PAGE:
Therefore, the torque of PMSM can be written as (18)Te=Tmaxsin(kθb-pnα), where α is the mechanical angle of rotating and pn is the number of pole pairs.

This torque is also called reposition torque, impelling the rotor to run forward to catch up with the stator. Therefore, the stopping point of the stator current vector is the very positing point achieving incremental movement of a motor. Take bH=12 and TZ=0 (motor idling), for example, so the discrete current vector and the position are shown in Figure 7.

Positioning star diagram.

The proposed strategy of PMSM is called discrete current control, in which the main control variable is the torque angle between stator current vector and rotor flux vector, and the amplitude of stator current is the rating (except for starting and braking which is the maximum). It is different from VC and DTC, and the latter is to control the angle of flux of stator and rotor keeping the stator flux constant. The proposed strategy is more suitable for positioning because of the characteristic of positioning torque generated by discrete current and stepping motion, and the control process is also easier than the two classical methods.

4. Discrete Current Control of PMSM

To describe the proposed control strategy, two errors generated in the operation must be declared.

Static angle error: generated by load torque. It needs an electromagnetic torque to balance, so the torque angle cannot be decreased to zero which become an error for the control.

Dynamic angle error: the following process of rotor is not synchronous with stator current vector. The rotor will lag behind the vector when driving or go beyond the positioning point when braking. But the dynamic error will be disappeared when the rotor stops.

4.1. Pointing Control

Pointing control is a typical discrete control method, controlling the motor to move a step forward every time. Only when the transient process of the first step is completely terminated, the second step begins.

The one-step torque Tb should be greater than static load torque, so that the static angle error can be less than a stepping angle. The dynamic angle error, for example, should be less than 150° to keep the operation not losing its step when bH=12. The angle of one step is kθb; the minimum one is θb and the maximum one must be less than the dynamic angle error.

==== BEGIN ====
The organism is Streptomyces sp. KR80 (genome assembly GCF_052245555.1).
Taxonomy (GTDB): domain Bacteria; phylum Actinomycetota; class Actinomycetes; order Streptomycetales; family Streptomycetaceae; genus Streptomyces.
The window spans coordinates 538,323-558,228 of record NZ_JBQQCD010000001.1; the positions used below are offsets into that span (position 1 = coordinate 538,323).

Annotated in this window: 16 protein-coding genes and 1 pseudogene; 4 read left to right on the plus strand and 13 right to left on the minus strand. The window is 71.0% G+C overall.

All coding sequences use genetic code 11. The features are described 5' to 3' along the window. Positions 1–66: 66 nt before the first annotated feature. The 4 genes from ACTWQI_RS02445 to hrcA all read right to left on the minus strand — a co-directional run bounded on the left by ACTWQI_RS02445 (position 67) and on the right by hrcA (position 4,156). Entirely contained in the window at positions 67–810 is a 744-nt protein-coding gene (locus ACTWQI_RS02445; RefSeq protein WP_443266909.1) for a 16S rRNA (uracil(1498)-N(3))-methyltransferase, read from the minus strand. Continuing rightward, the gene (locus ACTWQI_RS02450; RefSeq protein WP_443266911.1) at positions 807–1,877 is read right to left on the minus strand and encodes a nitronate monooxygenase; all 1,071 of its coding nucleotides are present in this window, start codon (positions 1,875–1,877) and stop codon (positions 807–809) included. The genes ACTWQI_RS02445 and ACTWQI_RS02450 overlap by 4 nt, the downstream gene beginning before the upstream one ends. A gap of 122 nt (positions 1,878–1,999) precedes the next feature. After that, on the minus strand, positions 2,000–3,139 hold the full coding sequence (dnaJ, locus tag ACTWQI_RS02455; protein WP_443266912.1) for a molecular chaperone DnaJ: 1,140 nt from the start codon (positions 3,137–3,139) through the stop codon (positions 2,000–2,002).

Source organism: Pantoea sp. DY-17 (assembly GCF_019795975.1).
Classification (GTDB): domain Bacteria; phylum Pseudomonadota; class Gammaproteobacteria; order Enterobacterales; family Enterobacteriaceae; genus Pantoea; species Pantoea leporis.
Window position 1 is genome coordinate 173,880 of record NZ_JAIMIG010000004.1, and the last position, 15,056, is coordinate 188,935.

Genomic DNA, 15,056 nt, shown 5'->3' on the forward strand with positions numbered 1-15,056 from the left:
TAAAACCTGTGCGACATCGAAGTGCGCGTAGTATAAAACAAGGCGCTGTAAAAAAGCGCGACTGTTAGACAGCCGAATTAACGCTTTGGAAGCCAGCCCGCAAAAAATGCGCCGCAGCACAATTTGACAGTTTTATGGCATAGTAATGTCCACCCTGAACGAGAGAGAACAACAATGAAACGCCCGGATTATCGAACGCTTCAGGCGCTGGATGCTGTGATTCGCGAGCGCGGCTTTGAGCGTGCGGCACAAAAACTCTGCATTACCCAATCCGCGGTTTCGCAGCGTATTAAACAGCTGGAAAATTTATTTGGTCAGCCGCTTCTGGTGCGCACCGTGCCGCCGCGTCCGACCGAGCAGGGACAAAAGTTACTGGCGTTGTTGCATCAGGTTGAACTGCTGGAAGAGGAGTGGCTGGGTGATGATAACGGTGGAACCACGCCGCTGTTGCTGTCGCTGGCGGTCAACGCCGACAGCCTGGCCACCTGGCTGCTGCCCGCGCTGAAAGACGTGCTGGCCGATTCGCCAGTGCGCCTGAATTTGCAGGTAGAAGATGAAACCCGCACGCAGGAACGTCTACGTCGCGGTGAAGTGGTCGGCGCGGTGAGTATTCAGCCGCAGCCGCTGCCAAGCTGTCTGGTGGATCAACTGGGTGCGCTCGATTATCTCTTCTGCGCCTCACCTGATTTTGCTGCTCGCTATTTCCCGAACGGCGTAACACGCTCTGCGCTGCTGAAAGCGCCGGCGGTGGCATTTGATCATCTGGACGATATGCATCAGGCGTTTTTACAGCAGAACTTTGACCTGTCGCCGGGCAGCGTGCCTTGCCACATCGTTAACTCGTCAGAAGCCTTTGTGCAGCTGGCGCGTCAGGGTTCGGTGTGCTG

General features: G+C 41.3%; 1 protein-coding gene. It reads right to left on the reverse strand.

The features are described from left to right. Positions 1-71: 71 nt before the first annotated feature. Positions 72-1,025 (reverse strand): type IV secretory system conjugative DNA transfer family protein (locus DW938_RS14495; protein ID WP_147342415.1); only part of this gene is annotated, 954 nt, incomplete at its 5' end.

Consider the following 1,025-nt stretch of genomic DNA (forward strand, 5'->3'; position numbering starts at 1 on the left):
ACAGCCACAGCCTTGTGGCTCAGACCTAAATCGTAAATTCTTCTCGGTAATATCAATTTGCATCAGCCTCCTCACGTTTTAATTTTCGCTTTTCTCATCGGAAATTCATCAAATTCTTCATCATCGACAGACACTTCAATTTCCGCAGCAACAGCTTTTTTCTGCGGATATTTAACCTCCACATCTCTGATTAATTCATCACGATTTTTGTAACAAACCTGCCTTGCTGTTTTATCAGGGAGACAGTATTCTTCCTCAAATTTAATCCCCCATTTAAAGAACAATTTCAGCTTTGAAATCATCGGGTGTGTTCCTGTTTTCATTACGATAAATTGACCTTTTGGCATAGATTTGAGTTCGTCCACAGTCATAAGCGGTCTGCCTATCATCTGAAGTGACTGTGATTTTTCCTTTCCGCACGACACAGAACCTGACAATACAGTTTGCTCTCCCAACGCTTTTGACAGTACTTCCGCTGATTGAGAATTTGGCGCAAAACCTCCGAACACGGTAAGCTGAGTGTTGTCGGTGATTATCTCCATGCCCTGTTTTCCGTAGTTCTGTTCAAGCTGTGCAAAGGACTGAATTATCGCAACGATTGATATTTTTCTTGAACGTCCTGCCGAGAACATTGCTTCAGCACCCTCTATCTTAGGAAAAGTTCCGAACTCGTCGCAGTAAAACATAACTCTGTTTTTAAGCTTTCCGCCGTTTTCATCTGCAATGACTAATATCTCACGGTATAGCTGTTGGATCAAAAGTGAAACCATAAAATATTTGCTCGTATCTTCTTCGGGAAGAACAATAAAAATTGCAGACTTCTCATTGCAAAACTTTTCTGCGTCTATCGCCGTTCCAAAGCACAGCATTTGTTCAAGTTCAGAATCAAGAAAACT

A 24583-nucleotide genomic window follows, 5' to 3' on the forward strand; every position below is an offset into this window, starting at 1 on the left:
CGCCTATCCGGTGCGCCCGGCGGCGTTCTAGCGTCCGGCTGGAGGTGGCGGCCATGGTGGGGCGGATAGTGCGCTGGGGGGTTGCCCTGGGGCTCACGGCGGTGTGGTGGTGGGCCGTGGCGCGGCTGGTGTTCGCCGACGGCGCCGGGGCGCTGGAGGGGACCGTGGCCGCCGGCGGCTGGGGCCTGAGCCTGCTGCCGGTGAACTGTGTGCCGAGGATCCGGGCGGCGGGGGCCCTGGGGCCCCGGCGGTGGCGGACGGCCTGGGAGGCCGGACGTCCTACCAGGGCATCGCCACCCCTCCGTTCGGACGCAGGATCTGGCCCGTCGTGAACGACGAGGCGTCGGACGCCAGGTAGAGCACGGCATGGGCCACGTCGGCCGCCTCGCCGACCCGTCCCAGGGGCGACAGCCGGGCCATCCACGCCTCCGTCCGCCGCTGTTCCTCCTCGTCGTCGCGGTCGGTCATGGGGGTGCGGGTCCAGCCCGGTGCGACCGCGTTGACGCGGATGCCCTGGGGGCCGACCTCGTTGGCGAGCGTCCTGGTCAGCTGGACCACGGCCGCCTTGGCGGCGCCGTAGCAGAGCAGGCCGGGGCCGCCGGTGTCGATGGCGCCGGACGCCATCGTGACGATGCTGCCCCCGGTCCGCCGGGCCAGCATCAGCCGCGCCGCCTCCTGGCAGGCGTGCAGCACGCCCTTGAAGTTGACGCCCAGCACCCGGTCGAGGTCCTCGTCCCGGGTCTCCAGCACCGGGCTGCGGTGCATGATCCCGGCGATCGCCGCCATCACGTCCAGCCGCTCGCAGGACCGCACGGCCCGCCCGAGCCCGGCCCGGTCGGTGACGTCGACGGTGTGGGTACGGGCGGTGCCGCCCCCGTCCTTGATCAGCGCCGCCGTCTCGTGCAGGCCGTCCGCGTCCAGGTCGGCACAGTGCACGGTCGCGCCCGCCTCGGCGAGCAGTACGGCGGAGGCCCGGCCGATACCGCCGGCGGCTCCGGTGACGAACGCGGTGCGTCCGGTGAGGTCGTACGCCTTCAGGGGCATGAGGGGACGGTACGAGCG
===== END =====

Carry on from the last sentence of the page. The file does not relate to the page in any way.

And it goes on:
The greater the stepping angle, the more serious the oscillation phenomenon near the positing point, which needs to be avoided if possible. The simulation result is shown in Figure 8. The motor is triggered by the step pulse every 0.4 seconds with the rise time of 0.025 s and the overshoot of about 32%. The rotor stopped at the given point after the second oscillation.

Position and speed curve under point control.

The oscillation of pointing control is produced by Δθ=kθb-pnα, and ω is not equal to zero at the same time, and the torque near the positing point will be so small. These problems can be solved with “bang-bang control” of optimal time and maximum torque.

The time-optimal method is to brake at a proper time to remove the overshoot. As shown in Figure 9, the preset current vector angle is θs=-θb=30°; then the rotor accelerated for ε which is equal to θb when t=0. When t=0.018s, the vector was back to 0° and ε<0, and the motor began to decelerate. When t=0.026s, θs=kθb=θr=pnα, and ω=0, the vector was set at θs=30° again and the rotor stopped at the positioning point. In the process, the transient time is 0.031s, which decreases to its 1/6.

Maximum torque control is to give the maximum torque at the accelerating stage and brake with the maximum negative torque when the position is vicinity to the stator current vector. The maximum torque is generated as ε=90°. In the simulation shown as Figure 10, transforming time of the vector is at t1=0.010s and t2=0.017s. Before t1, let k=3 and after it k=-2, and at t2, make k=1 to keep the rotor stable. In this control, the transient time is only 0.027 s, which decreases to 1/8 of the original time.